FDA’s Schwartz Says New Draft Cybersecurity Guidance Addresses Emerging Threats
Agency shifts focus to software, removes tiered risk assessments
Suzanne Schwartz, director of the US FDA’s Office of Strategic Partnerships and Technology Innovation, tells Medtech Insight that recent cyberattacks have crippled hospitals networks, putting many patients at risk.
The US Food and Drug Administration’s latest draft guidance on medical device cybersecurity has evolved since the agency’s last update in 2018 because so has the threat, says Suzanne Schwartz, director of the Office of Strategic Partnerships and Technology Innovation within the agency’s device center.
Schwartz told Medtech Insight on 11 April that the new guidance the agency issued on 8 April that essentially replaces its 2018 version (which itself updated the agency’s original 2014 draft) outlines a comprehensive approach device manufacturers can take to address cybersecurity concerns throughout the total product life cycle of their products – “from the earliest stage of development all the way out.”
The newest set of recommendations from the agency also asks industry to consider cybersecurity as integral to the FDA’s Quality System Regulation (QSR), which requires a manufacturer to establish and maintain procedures for validating a device’s design.
The draft guidance further recommends that device firms establish a Secure Product Development Framework (SPDF) to reduce the number and severity of product vulnerabilities to better hit QSR benchmarks.
As the FDA makes clear in its document, cyberattacks against hospital systems and networks can directly result in harm to patients. (Also see "FDA Issues Long-Awaited Guidance On Device Security For Premarket Submissions, Seeks Industry Feedback" - Medtech Insight, 8 Apr, 2022.)
Dennis Gucciardo, a partner at the law firm Morgan Lewis who counsels device manufacturers, told Medtech Insight cyberattacks pose major risks and cited the attack in April 2021 across 42 sites in the US that delayed high-tech radiation treatment for many cancer patients.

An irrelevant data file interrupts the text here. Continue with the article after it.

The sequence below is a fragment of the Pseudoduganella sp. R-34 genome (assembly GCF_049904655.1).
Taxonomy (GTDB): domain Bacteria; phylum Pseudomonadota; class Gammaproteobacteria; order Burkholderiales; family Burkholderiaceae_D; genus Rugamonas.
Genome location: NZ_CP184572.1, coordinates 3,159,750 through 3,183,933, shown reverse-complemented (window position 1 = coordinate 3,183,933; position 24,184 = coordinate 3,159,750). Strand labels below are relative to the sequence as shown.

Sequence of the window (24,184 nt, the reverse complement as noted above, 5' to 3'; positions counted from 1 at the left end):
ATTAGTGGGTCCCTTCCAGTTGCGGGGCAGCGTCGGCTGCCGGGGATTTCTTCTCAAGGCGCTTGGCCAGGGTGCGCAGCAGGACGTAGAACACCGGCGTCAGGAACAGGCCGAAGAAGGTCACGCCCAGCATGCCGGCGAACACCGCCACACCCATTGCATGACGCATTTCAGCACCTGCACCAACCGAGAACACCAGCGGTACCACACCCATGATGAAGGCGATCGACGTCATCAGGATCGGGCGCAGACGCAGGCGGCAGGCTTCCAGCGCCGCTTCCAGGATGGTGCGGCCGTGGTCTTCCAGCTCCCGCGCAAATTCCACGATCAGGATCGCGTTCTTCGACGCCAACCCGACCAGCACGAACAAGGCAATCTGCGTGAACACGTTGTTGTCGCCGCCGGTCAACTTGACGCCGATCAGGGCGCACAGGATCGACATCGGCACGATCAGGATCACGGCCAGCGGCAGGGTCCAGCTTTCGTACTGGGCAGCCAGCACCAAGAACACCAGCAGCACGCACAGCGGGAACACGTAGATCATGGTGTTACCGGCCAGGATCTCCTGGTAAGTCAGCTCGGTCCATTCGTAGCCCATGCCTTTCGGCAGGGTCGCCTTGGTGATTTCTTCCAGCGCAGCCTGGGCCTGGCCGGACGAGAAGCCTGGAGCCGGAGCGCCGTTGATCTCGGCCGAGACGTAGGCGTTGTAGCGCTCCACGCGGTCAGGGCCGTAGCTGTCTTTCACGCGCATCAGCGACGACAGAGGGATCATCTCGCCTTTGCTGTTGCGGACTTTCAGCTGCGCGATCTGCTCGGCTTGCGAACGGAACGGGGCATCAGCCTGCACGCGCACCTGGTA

Gucciardo also said in an 8 April interview that a ransomware attack on a hospital’s network could take infusion pumps offline or could alter diagnostic data resulting in delayed or inaccurate treatments.
Pointing to an obvious difference in the most recent draft – 50 pages compared to just 9 in the agency’s 2014 draft – Schwartz said the FDA’s much-anticipated document provides device makers the tools needed to not only improve the efficacy of their products, but better shield them from hackers.
“Right now it's really key to have manufacturers understand the aspect of free markets that extends well beyond the device becoming authorized to go on the market.” – Suzanne Schwartz
As Schwartz noted, the bulk of the 2022 draft compared to earlier versions reflects its detail and the input the agency received from industry and other stakeholders from the first iterations of the guidance and the “advancement of what we have learned and what we expect to see with respect to manufacturers securing their devices from the time they were designed and developed.”
Reorganizing the guidance with the life cycle of the device in mind produced a draft that is a “significant improvement” over the agency’s prior proposed guidances, Schwartz said.
Schwartz also pointed to the document’s title, “Cybersecurity in Medical Devices: Quality System Considerations and Content of Premarket Submissions,” and its references to the QSR. “This is important in further underscoring the expectation that the FDA has for security being managed throughout the lifetime of that device, not just merely at the time of the device being deployed into the marketplace,” Schwartz said, “but that there are expectations of maintaining the quality systems throughout the device’s life cycle.”